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December 17, 2008

Learning to make an oud in Nazareth by Ruth Padel.

by quaesitor

This poem is jumped out at me, ingeniously weaving together an OT love poem (the Song of Songs), the life of Christ and contemporary agonies of the Middle East. Be transported, challenged and beguiled. I’d not come across Ruth Padel before, but now am definitely intrigued and want to read more…

Learning to make an oud* in Nazareth

by Ruth Padel  (New Yorker, Oct 27 2008)

The first day he cut rosewood for the back,
bent sycamore into ribs and made a belly
     of mahogany. Let us go early to the vineyards
     and see if the vines have budded.
The sky was blue over the Jezreel Valley
     and the gilt dove shone
above the Church of the Annunciation.
The second day, he carved a camel-bone base
     for the fingerboard.
I sat down under his shadow with delight.

The third day, he made a nut of sandalwood,
and a pick guard of black cherry.
     He damascened a rose of horn
     with arabesques
as lustrous as under-leaves of olive beside the sea.
     I have found him whom my soul loves.
He inlaid the sound hole with ivory swans,
each pair a valentine of entangled necks,
     and fitted tuning pegs of apricot
to give a good smell when rubbed.

The fourth was a day for cutting
high strings of camel gut. His left hand
     shall be under my head.
     For the lower course, he twisted copper strings
pale as tarmac under frost.
     He shall lie all night between my breasts.
The fifth day he laid down varnish.
Our couch is green and the beams of our house
     are cedar and pine. Behind the neck
he put a sign to keep off the Evil Eye.

My beloved is a cluster of camphire
in the vineyards of En-gedi.
     I watched him whittle an eagle feather, a plectrum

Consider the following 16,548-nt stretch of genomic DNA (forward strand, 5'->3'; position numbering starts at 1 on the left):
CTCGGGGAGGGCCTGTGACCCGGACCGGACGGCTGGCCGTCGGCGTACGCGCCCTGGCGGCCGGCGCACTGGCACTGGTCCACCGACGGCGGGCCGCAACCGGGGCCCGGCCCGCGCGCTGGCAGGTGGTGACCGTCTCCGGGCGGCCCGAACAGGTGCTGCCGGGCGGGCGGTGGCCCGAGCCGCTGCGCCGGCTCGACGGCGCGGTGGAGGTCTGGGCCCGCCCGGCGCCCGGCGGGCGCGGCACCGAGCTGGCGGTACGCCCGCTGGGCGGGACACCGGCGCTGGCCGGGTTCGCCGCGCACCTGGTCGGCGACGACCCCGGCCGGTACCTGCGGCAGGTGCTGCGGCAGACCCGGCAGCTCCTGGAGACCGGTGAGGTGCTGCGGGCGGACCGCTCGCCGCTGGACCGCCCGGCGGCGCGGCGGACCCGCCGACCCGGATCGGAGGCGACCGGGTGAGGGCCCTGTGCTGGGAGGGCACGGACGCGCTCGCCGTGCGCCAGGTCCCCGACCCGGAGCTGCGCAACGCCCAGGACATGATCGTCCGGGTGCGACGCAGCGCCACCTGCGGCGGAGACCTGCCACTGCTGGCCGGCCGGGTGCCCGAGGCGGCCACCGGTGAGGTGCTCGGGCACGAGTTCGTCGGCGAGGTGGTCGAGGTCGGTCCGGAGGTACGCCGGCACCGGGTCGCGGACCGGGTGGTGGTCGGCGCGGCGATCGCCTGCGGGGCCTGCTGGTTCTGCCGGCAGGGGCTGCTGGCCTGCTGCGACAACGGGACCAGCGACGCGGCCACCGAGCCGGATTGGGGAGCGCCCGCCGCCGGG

to celebrate the angel of improvisation
who dwells in clefts on the Nazareth ridge
     where love waits—and grows, if you give it time.
Set me as a seal upon your heart.
On the sixth day the soldiers came
     for his genetic code.
We have no record of what happened.

I was queuing at the checkpoint to Galilee.
I sought him and found him not.
     He’d have been in his open-air workshop—
     I called but he gave me no answer—
the selfsame spot
     where Jesus stood when he came from Capernaum
to teach in synagogue, and townsfolk tried
to throw him from the rocks. Until the day break
     and shadows flee away
I will get me to the mountain of myrrh.

The seventh day we set his wounded hands
around the splinters. Come with me from Lebanon,
     my spouse, look from the top
     of Shenir and Hermon, from the lions’ dens.
On the eighth there were no more days.
     I took a class in carpentry and put away the bridal rug.
We started over
with a child’s oud bought on eBay.
     He was a virtuoso of the oud
and his banner over me was love.

* an oud = a Middle Eastern form of mandolin or lute

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